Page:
“Do you want to understand?” he asked. His tone was calmer, and he looked at me directly. Did I want to understand? The question was uncomfortable. Had I come here to learn something or to defend myself?
“Yes,” I said, hesitating. “I may need help to understand.”
Ted chuckled. “True. You haven’t tried too hard.”
It became clear that he had a perception of me not trying too hard as a mentor. Ironically, that was how I had seen him as a teacher.
“I have a big life outside of this job, and Sundays are important to me.”
“Oh yes, you must have church on Sundays,” I replied.
“Don’t put me in a box, little lady. Black people don’t do any one thing the same. Do you want to ‘figure me out,’ or do you want to understand?”
“I do want to understand,” I said, uneasy that I still wasn’t getting it right. “I know someone like me might be missing a few things.” “Someone like me” was the closest I could come at that point to saying “white person.” I had not yet learned to use the muscle of naming whiteness. But I did want to make a bridge.
“On Sunday mornings, I do a radio show. It’s a mix of my faith, Baha’i, and my own experiences and spiritual path. On Sunday afternoon, I meet with other black Baha’is.”
“Really?” My undisguised astonishment was yet another flag of my white ignorance.
“I thought you’d be surprised. People often are. So I brought you something I wrote.” Ted handed me a pamphlet he had written about using principles of the Baha’i faith to reach out to black teenage boys.
“You’re a writer?” I stammered. “Why didn’t you mention that when I talked about teaching the kids writing?”
“You didn’t ask.”
“No, I guess I didn’t.”
Did Ted think I assumed he couldn’t have had professional writing experience because he is black? And, most difficult to ask myself, was it in any way true that that was my assumption? I hadn’t checked for his prior knowledge, even though that’s a basic practice in preparing teachers to use any new strategy. Had I even considered the possibility that he would know as much about writing as I did? Would I have asked different questions of a white person 20 years my senior?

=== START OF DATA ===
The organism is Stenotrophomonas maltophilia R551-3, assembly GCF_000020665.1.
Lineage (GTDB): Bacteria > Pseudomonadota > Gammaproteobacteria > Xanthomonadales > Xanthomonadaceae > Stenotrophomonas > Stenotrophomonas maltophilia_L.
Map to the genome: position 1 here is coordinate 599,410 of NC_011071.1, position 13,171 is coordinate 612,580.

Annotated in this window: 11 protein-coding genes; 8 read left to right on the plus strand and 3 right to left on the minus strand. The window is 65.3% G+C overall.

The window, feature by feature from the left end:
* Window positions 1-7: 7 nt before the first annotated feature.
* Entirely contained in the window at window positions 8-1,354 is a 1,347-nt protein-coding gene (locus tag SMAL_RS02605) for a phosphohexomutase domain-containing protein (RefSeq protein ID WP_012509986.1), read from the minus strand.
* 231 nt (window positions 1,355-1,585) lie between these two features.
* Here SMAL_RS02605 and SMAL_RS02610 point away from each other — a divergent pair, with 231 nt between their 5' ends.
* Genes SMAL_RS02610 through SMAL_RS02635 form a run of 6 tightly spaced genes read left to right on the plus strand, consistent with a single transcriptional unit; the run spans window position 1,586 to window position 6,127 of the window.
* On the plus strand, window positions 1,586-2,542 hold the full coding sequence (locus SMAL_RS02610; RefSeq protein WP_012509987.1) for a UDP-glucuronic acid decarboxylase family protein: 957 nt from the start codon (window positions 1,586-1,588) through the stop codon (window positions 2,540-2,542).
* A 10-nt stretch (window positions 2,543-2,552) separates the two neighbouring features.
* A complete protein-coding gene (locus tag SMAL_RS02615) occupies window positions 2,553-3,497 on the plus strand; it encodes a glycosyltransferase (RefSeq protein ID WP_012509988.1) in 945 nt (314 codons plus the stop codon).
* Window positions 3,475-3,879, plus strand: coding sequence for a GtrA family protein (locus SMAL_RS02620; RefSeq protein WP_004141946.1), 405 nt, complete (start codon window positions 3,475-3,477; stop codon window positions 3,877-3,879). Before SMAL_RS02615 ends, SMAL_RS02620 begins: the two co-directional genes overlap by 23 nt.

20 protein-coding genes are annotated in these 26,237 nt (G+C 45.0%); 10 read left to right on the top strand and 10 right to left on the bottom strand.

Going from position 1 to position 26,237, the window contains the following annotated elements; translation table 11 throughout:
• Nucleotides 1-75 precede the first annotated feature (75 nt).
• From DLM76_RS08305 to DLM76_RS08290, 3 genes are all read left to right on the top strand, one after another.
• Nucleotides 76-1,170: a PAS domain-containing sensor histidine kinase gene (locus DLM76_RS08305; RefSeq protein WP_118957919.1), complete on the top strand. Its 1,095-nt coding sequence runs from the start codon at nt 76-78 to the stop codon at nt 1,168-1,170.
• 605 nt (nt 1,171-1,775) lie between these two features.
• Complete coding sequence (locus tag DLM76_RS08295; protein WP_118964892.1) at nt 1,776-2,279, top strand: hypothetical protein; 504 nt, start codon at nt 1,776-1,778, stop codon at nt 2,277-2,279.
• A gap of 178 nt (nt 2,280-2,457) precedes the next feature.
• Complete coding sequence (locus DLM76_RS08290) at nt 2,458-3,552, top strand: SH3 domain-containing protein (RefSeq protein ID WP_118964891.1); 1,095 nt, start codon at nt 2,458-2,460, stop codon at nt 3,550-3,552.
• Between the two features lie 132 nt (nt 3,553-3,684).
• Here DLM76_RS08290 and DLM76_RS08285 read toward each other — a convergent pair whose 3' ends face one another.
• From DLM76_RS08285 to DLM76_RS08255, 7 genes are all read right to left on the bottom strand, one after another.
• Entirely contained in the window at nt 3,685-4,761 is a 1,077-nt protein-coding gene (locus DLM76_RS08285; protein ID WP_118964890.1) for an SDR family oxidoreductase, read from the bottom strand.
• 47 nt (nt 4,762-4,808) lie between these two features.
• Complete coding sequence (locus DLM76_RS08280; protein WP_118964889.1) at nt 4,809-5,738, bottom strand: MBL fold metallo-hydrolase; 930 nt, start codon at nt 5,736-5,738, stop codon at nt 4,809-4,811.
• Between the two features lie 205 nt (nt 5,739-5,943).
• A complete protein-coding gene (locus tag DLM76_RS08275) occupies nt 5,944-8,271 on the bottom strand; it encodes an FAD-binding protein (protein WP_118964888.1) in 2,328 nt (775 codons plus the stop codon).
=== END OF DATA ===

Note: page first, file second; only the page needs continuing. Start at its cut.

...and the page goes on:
I skimmed Ted’s pamphlet. It was thought-provoking, clearly organized, with a distinctive writer’s voice.
“Why didn’t you tell me about your writing skills?” I asked.
“You didn’t ask,” he repeated. “You just jumped right in like you knew it all.”
“That’s true. I thought you only knew how to teach from worksheets. Why did you use so many worksheets when you know so much about how to write?”
“I was trying to do well with what they gave me to use. That’s what I thought the job was.”
I wasn’t wrong about the need to move on from the worksheets, but I had been wrong about his motivation for using them. I had jumped in with the “best” way to teach without expressing curiosity about what Ted knew.
And I hadn’t considered that Ted viewed our interactions through the lens of his own life experience, in which he had frequently received the message that the “white way” of teaching was presumed to be best by the majority of white teachers, school leaders, and other authorities he had worked with and studied under, and the myriad books about education that are written by white authors.
I felt embarrassed, especially because, as a former bilingual teacher, I had worked with many students and families from backgrounds different from my own. Now I wondered: What else had I missed?
“Do you ever share any of your journalistic work with your students?” I asked.
“No.” Ted smiled and looked directly at me. “Do you think I should?” It was a genuine question.
I paused to take a breath. This was the first time in months of working with him that Ted had asked for my opinion on any teaching strategy. “Absolutely! I think the students would love it.”
Ted nodded and jotted down a few notes. I breathed out a deep sigh. It was only now that we had begun a culturally responsive conversation and could begin the work of mentoring.
With both Ted and Sally, the process of culturally responsive coaching began not with inquiry-based coaching questions, but with engaging in an internal process of self-talk, reflection, humility, naming race and social identity, and cultivating genuine curiosity. When coaches and teachers cultivate our awareness, we are better positioned to identify the variety of strategies that will support diverse students with rigorous curriculum in a respectful, safe classroom environment.
Engaging in this process with one another allow us to model and reflect on how to engage in culturally responsive practice with students and families. Culturally responsive adult-to-adult relationships are foundational to forming school community where all adults and all students are able to thrive professionally, academically, and as whole beings.
Sarah Young works as a consultant supporting teacher effectiveness for educational equity. She works as a coach and workshop facilitator with a special focus on culturally responsive practice, coaching skills, and adult social and emotional learning. Sarah@sarahyoungconsulting.com